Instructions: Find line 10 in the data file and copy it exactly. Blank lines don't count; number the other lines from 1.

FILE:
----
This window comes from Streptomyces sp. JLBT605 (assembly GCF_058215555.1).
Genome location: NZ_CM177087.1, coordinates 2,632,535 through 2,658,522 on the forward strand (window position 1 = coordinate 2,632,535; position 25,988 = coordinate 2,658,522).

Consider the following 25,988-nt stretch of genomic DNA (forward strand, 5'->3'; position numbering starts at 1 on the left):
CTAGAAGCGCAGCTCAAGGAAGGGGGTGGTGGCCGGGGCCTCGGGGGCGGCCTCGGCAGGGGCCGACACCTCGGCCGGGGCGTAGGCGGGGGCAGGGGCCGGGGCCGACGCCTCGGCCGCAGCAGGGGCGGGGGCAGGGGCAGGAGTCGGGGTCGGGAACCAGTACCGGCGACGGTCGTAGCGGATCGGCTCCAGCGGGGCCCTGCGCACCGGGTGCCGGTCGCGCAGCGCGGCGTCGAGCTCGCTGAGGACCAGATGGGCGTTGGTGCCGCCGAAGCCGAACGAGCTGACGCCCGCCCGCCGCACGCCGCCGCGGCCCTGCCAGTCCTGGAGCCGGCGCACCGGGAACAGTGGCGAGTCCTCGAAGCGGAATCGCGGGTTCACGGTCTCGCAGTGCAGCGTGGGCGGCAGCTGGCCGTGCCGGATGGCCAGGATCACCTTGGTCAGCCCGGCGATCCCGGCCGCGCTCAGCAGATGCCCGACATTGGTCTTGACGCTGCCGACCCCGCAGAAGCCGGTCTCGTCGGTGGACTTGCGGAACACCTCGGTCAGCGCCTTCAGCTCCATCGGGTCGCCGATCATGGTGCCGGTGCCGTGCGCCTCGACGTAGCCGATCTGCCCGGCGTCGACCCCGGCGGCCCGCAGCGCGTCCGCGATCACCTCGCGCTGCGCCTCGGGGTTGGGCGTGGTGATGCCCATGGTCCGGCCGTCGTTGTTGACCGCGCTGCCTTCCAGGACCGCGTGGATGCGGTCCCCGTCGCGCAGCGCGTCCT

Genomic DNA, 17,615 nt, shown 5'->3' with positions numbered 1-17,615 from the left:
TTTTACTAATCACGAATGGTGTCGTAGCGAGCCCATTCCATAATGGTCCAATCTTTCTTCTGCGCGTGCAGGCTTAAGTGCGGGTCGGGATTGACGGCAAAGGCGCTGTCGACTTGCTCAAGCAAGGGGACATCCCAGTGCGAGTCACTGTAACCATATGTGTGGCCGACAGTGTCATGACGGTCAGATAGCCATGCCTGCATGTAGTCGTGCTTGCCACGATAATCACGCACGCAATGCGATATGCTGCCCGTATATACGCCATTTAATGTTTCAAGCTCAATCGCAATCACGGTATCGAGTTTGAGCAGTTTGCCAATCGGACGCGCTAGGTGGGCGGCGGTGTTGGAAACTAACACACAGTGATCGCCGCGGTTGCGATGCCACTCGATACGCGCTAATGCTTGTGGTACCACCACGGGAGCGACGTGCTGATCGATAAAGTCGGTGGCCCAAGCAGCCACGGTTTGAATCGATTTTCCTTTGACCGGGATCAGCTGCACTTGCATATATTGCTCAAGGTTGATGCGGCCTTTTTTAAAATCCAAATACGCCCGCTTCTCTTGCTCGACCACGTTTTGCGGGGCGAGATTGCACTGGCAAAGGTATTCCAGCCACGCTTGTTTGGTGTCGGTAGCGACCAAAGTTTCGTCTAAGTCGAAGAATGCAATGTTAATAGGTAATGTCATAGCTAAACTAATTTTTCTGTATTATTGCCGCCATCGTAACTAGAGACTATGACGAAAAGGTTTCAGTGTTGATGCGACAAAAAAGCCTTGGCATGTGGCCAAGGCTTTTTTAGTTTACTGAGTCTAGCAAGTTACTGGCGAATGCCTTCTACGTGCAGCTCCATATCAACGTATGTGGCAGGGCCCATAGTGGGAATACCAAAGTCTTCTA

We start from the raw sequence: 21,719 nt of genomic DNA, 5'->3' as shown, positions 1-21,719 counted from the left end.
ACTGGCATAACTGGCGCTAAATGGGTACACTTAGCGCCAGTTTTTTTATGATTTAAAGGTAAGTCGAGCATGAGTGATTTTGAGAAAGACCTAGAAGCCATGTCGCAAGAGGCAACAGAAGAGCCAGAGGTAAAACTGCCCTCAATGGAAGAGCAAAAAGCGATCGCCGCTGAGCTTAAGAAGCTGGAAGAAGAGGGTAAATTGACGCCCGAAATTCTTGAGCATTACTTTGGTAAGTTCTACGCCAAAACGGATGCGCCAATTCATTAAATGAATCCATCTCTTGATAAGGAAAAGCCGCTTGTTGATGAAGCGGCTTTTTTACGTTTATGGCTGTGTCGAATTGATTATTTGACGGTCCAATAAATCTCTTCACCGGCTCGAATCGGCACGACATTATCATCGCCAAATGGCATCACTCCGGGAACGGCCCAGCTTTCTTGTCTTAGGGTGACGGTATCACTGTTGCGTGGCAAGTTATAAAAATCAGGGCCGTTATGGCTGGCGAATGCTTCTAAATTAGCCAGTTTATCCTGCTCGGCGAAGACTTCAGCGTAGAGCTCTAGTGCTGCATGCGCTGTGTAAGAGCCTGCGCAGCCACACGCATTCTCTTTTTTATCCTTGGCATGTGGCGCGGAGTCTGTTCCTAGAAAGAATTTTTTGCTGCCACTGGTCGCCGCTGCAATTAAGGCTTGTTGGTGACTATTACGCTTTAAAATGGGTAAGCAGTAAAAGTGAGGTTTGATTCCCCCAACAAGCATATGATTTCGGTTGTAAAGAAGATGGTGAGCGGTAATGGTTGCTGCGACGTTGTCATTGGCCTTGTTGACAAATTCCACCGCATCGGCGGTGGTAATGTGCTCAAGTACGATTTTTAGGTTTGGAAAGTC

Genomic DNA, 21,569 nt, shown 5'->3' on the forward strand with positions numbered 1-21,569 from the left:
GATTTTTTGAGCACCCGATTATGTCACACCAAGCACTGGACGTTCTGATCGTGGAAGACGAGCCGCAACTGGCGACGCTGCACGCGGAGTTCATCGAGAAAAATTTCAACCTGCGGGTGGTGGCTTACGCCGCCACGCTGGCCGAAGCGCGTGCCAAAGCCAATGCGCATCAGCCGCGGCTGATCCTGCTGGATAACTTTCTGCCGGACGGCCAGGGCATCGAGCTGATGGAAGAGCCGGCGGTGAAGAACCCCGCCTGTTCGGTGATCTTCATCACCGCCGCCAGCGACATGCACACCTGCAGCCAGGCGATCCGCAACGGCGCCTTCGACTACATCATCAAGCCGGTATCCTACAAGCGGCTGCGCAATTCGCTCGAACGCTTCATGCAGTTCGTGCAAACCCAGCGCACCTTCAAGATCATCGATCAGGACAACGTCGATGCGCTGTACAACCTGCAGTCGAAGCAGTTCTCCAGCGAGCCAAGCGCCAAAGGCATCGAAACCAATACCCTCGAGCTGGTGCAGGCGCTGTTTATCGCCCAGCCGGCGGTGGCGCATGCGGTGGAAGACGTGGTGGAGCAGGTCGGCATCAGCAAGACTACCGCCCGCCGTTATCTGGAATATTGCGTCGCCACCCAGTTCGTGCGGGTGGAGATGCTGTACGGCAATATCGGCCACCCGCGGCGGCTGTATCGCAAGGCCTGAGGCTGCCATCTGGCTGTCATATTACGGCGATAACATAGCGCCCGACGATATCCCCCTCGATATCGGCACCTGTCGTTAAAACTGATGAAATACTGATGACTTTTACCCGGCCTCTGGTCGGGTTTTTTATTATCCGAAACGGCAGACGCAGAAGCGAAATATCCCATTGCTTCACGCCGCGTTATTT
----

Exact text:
GATTTTTTGAGCACCCGATTATGTCACACCAAGCACTGGACGTTCTGATCGTGGAAGACGAGCCGCAACTGGCGACGCTGCACGCGGAGTTCATCGAGAAAAATTTCAACCTGCGGGTGGTGGCTTACGCCGCCACGCTGGCCGAAGCGCGTGCCAAAGCCAATGCGCATCAGCCGCGGCTGATCCTGCTGGATAACTTTCTGCCGGACGGCCAGGGCATCGAGCTGATGGAAGAGCCGGCGGTGAAGAACCCCGCCTGTTCGGTGATCTTCATCACCGCCGCCAGCGACATGCACACCTGCAGCCAGGCGATCCGCAACGGCGCCTTCGACTACATCATCAAGCCGGTATCCTACAAGCGGCTGCGCAATTCGCTCGAACGCTTCATGCAGTTCGTGCAAACCCAGCGCACCTTCAAGATCATCGATCAGGACAACGTCGATGCGCTGTACAACCTGCAGTCGAAGCAGTTCTCCAGCGAGCCAAGCGCCAAAGGCATCGAAACCAATACCCTCGAGCTGGTGCAGGCGCTGTTTATCGCCCAGCCGGCGGTGGCGCATGCGGTGGAAGACGTGGTGGAGCAGGTCGGCATCAGCAAGACTACCGCCCGCCGTTATCTGGAATATTGCGTCGCCACCCAGTTCGTGCGGGTGGAGATGCTGTACGGCAATATCGGCCACCCGCGGCGGCTGTATCGCAAGGCCTGAGGCTGCCATCTGGCTGTCATATTACGGCGATAACATAGCGCCCGACGATATCCCCCTCGATATCGGCACCTGTCGTTAAAACTGATGAAATACTGATGACTTTTACCCGGCCTCTGGTCGGGTTTTTTATTATCCGAAACGGCAGACGCAGAAGCGAAATATCCCATTGCTTCACGCCGCGTTATTT